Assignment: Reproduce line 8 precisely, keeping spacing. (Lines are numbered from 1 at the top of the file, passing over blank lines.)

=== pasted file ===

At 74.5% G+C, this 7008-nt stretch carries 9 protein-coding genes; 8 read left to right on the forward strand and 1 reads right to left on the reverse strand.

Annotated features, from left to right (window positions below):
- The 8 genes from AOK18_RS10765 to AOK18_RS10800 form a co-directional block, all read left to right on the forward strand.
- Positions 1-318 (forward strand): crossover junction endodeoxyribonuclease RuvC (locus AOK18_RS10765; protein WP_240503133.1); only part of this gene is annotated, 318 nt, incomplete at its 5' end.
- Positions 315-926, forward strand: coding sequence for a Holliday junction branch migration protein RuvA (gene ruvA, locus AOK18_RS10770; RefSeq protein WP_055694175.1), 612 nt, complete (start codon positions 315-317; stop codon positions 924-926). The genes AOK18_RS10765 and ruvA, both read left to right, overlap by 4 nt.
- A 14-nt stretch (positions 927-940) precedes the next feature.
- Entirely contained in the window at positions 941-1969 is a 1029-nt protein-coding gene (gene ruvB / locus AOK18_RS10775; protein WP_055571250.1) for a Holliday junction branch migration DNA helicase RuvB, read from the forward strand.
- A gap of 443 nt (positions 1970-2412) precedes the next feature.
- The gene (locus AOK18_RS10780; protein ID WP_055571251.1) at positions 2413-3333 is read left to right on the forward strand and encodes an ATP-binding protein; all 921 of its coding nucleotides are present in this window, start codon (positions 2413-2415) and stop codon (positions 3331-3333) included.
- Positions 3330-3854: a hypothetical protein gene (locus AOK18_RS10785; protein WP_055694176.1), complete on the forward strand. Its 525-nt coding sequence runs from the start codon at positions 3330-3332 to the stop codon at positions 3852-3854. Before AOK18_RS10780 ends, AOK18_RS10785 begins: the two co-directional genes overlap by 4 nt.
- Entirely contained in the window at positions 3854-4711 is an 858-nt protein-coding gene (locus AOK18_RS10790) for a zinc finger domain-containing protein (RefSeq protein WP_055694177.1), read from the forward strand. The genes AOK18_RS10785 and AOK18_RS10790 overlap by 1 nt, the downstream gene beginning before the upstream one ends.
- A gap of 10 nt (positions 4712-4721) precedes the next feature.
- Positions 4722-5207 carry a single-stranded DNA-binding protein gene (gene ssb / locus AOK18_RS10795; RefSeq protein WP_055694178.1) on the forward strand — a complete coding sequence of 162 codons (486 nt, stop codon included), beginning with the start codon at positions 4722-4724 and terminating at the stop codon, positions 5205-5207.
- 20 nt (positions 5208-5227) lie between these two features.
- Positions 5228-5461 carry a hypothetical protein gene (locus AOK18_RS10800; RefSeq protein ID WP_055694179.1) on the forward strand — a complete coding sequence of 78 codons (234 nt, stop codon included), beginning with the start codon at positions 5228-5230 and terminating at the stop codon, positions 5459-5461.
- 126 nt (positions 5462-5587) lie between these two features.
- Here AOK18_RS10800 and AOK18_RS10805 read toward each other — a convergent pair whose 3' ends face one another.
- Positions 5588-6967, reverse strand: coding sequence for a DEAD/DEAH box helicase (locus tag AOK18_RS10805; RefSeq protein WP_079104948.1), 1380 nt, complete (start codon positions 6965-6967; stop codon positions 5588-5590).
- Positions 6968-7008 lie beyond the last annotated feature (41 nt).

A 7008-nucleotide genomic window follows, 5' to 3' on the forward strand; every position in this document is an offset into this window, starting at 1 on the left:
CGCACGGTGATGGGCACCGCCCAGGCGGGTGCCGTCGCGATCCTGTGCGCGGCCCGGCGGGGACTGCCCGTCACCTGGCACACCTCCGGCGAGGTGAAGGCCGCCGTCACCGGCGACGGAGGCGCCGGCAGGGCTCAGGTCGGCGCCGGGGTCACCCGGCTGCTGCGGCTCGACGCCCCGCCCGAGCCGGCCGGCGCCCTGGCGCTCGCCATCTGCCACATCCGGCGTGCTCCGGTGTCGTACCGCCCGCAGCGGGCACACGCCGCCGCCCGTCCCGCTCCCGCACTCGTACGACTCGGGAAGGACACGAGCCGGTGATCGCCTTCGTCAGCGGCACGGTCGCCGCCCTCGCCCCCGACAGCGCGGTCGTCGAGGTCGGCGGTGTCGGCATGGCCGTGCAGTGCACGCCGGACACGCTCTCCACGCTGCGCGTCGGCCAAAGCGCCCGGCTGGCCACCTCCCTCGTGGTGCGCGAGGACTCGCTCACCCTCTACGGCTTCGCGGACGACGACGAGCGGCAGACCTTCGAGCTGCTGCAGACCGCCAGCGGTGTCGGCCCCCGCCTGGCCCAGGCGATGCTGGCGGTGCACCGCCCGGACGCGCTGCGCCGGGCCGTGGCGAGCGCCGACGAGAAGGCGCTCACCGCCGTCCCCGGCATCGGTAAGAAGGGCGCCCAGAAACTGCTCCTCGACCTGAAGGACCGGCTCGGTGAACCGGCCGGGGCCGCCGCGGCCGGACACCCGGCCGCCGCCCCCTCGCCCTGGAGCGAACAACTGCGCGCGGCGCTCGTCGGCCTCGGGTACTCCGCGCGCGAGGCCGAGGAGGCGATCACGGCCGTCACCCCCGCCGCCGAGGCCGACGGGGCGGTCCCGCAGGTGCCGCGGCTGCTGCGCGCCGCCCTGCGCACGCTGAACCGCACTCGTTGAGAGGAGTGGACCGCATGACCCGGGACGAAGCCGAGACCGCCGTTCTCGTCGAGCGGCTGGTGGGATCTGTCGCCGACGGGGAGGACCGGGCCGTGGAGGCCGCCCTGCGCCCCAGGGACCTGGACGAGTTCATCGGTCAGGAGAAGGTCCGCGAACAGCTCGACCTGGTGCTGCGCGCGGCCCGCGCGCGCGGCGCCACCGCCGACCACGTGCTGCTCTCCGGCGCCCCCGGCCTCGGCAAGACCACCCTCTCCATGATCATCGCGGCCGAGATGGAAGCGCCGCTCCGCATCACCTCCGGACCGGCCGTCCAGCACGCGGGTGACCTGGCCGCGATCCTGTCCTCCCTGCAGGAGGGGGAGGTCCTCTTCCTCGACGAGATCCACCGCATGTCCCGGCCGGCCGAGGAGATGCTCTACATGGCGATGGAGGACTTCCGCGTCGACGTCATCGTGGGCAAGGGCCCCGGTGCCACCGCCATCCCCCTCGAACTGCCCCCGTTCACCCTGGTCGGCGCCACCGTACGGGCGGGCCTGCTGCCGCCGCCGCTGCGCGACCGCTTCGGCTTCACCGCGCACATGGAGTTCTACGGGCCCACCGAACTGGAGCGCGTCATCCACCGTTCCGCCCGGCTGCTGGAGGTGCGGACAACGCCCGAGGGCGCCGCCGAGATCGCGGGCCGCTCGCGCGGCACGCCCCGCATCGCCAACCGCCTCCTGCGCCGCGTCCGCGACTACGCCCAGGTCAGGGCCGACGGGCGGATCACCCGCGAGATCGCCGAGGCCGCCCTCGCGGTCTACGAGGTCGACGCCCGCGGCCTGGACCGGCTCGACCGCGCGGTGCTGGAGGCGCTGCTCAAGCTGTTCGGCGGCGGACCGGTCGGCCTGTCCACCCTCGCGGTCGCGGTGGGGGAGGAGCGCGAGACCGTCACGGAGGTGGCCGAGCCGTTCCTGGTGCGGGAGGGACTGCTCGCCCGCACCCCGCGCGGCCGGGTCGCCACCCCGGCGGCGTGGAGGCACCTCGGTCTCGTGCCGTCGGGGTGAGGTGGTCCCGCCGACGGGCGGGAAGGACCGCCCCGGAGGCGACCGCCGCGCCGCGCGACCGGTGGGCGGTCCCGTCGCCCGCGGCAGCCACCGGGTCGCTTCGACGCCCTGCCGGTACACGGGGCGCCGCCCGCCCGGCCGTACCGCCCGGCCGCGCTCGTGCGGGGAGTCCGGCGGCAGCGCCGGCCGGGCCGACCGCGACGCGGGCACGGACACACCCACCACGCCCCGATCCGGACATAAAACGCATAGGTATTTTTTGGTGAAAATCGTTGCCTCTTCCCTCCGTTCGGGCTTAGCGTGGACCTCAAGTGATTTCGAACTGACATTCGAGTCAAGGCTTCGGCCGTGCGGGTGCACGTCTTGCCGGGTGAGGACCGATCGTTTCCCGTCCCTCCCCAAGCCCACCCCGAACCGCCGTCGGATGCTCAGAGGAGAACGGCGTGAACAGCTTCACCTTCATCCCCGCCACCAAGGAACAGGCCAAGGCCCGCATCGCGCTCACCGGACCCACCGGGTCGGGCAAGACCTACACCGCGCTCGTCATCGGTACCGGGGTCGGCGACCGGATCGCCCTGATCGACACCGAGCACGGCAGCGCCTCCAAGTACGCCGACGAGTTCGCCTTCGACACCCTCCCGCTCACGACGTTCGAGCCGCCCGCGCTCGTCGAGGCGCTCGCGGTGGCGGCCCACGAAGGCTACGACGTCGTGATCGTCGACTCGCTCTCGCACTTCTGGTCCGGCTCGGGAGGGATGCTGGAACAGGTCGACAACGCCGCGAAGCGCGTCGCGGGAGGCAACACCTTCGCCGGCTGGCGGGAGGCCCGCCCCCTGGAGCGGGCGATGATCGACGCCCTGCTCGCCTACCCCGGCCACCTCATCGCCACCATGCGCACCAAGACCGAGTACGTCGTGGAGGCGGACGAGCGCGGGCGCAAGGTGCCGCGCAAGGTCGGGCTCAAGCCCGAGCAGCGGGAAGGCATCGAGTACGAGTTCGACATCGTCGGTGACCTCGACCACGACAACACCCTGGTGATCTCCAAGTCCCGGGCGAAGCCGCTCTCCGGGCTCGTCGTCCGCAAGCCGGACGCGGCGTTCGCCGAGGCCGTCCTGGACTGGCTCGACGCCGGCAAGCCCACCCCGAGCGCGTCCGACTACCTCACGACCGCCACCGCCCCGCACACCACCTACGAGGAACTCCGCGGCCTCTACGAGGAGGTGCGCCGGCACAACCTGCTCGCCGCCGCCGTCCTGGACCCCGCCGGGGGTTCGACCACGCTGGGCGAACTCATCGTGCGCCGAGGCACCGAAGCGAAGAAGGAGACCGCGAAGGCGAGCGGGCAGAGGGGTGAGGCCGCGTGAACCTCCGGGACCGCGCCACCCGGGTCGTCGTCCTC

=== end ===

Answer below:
- A gap of 443 nt (positions 1970-2412) precedes the next feature.